Risk factors for cardiovascular disease remain prevalent throughout mid-life and later-life in black and white Americans, so addressing these factors remains an important goal throughout all age groups. So says a recent study that sought to examine differences in risk factors and cardiovascular incidences across the two races. Although risk factors for the conditions examined remain high among both groups, it was found that blacks in particular continue to have higher incidences of hypertension, diabetes, and dyslipidemia (high cholesterol).
The study probed a total of 10,801 adults that were divided into the following age groups: 45-54, 55-64, 65-74, and 75+. The participants were followed for roughly ten years and monitored for incidents of hypertension, diabetes mellitus, dyslipidemia, and atrial fibrillation. The findings were analyzed for both age-related and race-related differences.
The findings were as follows:
The average rate of hypertension in white men (38%), black men (48%), and black women (54%) did not show a significant age-related difference. Among white women, it was noted that incidence appeared to increase with age from 27% in the 45-54 group to about 40% in the 75+ group.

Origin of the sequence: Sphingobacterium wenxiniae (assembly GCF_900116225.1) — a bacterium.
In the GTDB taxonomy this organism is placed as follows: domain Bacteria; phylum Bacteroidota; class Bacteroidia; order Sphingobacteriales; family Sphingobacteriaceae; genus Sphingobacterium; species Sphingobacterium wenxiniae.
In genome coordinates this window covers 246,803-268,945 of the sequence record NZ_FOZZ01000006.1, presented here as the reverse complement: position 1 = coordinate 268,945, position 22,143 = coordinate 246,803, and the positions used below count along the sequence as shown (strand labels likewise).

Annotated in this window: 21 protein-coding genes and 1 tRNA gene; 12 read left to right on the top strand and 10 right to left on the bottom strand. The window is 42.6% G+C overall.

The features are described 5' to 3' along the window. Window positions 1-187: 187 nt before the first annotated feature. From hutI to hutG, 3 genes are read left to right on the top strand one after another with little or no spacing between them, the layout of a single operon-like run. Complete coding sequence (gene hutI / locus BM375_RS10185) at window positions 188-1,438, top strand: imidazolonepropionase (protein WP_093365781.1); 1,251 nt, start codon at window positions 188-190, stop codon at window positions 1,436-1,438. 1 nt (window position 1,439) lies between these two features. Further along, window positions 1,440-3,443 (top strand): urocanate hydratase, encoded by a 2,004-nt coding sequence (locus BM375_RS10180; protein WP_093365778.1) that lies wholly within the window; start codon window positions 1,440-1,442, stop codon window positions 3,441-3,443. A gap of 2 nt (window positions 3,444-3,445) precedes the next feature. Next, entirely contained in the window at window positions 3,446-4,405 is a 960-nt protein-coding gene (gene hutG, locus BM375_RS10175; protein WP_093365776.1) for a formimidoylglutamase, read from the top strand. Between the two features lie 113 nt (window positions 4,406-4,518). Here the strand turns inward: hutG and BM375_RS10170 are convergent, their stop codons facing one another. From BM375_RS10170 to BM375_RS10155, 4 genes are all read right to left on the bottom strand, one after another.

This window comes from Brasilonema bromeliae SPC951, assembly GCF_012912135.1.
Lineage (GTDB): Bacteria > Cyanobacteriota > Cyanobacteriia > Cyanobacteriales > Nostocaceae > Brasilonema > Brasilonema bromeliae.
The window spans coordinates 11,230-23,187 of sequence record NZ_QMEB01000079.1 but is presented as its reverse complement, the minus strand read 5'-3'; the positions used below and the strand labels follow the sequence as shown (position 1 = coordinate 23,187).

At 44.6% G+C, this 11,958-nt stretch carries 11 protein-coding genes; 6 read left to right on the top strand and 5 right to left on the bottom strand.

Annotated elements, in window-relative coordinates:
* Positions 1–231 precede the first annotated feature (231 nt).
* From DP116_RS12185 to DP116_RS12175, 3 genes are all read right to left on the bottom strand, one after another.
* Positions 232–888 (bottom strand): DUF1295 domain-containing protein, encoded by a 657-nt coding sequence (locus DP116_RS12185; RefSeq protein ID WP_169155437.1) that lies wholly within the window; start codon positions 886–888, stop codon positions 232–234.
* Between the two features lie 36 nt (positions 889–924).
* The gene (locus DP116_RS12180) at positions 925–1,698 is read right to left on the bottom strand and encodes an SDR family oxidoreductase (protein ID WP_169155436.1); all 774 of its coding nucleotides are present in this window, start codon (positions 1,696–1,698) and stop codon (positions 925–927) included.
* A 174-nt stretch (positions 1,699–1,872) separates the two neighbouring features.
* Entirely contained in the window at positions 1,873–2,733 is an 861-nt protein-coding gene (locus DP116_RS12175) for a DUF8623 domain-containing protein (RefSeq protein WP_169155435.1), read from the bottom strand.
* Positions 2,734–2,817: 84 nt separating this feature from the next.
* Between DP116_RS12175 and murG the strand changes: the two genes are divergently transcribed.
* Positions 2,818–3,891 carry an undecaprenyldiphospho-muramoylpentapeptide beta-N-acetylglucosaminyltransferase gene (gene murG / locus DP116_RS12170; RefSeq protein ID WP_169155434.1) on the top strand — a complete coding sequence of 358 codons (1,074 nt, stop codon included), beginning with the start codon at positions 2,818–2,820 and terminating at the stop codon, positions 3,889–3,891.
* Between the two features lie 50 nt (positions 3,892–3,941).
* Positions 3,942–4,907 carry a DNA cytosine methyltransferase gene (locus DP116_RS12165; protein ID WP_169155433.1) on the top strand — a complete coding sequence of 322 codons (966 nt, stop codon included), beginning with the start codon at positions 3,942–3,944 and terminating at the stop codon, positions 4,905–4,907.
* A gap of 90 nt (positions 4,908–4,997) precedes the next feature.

Incidence of diabetes was found to decrease with age for white men (15% in 45-54 and 8% at 75+), black men (29% and 13% respectively), and white women (11% and 4% respectively). Among black women, no age-related difference was found and their average rate was 11% across all groups.
The rates of dyslipidemia seemed to change with age but not with race or gender. Across all groups, the incidence rate was about 20% for the 45-54 group, 30% for the 55-64 and 65-74 groups, and about 22% at 75+.
The rate of atrial fibrillation, an irregular heart rhythm, was fairly low in the 45-54 group at under 5%. This had a strong age-related component, since at the age 75+ end the rate became roughly 20% for whites and 11% for blacks of both genders. Of note to the researchers was that this was the one condition in which blacks across the entire age spectrum experienced less frequently than whites.
All four conditions showed distinct prevalence among more elderly populations even with race-related differences. Since all of these ailments can affect lifespan and quality of life, it was concluded that risk factors should be addressed at all ages regardless of race, though it was noted that blacks had a particular vulnerability to three of the conditions.
Howard, G., et. al., “Racial Differences in the Incidence of Cardiovascular Risk Factors in Older Black and White Adults,” Journal of the American Geriatrics Society, 2016; 10.1111/jgs.14472.